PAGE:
Reception of the bride
The bride is received into her husband's home by her mother-in-law, who takes her ritually inside and shows her round her new household. The male and female guests sit in separate rooms and the bride stands amidst the women in silence. Then it is that the groom lifts the veil from his wife's face (in the past this was the first time she was seen by all) and songs are sung extolling her beauty. The guests are treated and then the dance of the in-laws begins: the koumbáros leads the groom's relatives, in strict order of precedence, and then those of the bride. Each one takes his turn at leading the local syrtós. Wedding dinner
As gargantuan a spread as possible is provided and the meal is punctuated throughout by toasts and counter-toasts to the health and happiness of the newlyweds. When everyone has eaten his fill the women begin to sing. Then the men enter into the jovial spirit and sing songs of their own until the time is ripe for the couple to rise and take to the floor. The first dance is led by the koumbáros, the bride or the groom, depending on the region, but the hierarchical order of the relatives in the circle is inviolable and strictly observed everywhere. Everyone in turn dances the bride. As the merry-making reaches a crescendo, protocol is relaxed, the young people join in the dancing, performing lively, intricate dances in pairs, not at all like those danced at the panigyri.
When the night is no longer young, jokes and innuendoes about the couple's physical union tend to dominate the conversation. Bawdy songs are sung and dances such as pos to trívoun to pipéri ("how the pepper is ground"), perhaps the only truly panhellenic dance, are performed in order to embolden the bride and put the couple in the right frame of mind for the deflowering. In Asia Minor the consummation of the marriage took place before witnesses, rifle shots were fired and the blood-stained kerchief shown in public. On the Greek mainland the couple did not sleep together on the first or the second night. The feasting on Sunday night ends with the departure of the bride's relatives en masse, whereupon the groom's kin resume dancing and his comrades carry on carousing until the following Wednesday.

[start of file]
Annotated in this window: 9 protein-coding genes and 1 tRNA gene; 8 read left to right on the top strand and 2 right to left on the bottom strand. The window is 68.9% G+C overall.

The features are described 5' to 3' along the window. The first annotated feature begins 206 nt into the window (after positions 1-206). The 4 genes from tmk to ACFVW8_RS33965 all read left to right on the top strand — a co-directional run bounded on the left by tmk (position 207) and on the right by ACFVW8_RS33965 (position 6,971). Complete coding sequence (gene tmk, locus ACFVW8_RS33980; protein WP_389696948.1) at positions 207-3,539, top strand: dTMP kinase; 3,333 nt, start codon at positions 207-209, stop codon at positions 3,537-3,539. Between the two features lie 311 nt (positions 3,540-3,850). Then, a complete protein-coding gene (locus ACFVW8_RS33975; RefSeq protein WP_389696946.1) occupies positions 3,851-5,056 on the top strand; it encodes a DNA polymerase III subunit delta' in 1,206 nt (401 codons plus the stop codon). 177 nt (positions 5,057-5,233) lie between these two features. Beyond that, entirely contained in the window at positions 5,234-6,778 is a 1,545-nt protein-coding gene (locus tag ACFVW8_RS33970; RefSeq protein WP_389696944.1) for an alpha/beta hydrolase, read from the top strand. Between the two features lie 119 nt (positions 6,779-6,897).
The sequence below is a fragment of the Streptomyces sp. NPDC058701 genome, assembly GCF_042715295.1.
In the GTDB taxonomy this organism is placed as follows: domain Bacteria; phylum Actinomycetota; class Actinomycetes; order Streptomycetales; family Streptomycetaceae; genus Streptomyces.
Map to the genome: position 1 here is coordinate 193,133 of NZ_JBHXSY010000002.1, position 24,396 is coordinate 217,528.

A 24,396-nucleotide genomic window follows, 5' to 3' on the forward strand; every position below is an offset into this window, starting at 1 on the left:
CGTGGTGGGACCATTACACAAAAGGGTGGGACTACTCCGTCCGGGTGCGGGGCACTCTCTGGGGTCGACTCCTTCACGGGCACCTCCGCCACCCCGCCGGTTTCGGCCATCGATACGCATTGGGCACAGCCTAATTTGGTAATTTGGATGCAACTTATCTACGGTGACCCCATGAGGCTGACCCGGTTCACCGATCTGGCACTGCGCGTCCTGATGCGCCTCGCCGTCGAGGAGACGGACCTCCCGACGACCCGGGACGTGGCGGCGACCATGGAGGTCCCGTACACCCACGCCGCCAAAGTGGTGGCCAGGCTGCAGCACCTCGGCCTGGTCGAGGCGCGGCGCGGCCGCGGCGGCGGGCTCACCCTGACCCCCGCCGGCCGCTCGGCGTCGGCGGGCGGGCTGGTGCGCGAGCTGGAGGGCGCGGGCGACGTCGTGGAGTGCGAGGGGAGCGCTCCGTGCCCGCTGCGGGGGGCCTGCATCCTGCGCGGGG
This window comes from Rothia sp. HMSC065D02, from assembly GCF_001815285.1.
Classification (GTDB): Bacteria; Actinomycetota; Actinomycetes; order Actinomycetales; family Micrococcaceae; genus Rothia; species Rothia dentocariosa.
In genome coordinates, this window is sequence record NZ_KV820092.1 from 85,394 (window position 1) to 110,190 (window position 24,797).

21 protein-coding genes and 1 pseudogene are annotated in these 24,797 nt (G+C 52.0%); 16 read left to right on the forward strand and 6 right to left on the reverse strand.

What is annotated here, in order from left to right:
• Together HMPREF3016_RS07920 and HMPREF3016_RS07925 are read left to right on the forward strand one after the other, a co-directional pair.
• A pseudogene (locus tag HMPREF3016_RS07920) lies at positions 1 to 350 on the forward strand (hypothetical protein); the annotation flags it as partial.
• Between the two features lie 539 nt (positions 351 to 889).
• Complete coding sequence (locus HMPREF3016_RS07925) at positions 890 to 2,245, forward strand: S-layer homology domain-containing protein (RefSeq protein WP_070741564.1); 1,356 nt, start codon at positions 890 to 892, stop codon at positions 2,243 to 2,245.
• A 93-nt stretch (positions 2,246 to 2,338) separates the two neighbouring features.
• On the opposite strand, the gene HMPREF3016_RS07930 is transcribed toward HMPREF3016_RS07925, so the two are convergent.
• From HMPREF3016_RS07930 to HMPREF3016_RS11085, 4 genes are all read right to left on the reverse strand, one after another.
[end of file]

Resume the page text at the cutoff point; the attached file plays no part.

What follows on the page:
It is customary for the bride and her husband to return to her paternal home a few days after the wedding. This somewhat eases the strain of her necessary departure and a feast like the wedding feast, the antíchara, is organised, but only for close kin. The dances are danced in the same order and the celebration lasts no longer than daybreak.
Needless to say, there is an infinite number of variations on this wedding theme. If only there was the chance of describing events in detail for those villages where elderly informants still recall them, then conclusions could be reached on society in each region and the customs could be preserved, albeit as "museum pieces". The music and dance can be quite easily salvaged, all it needs is a video-recorder, but it would be far better if this operation were combined with systematic ethnographic research.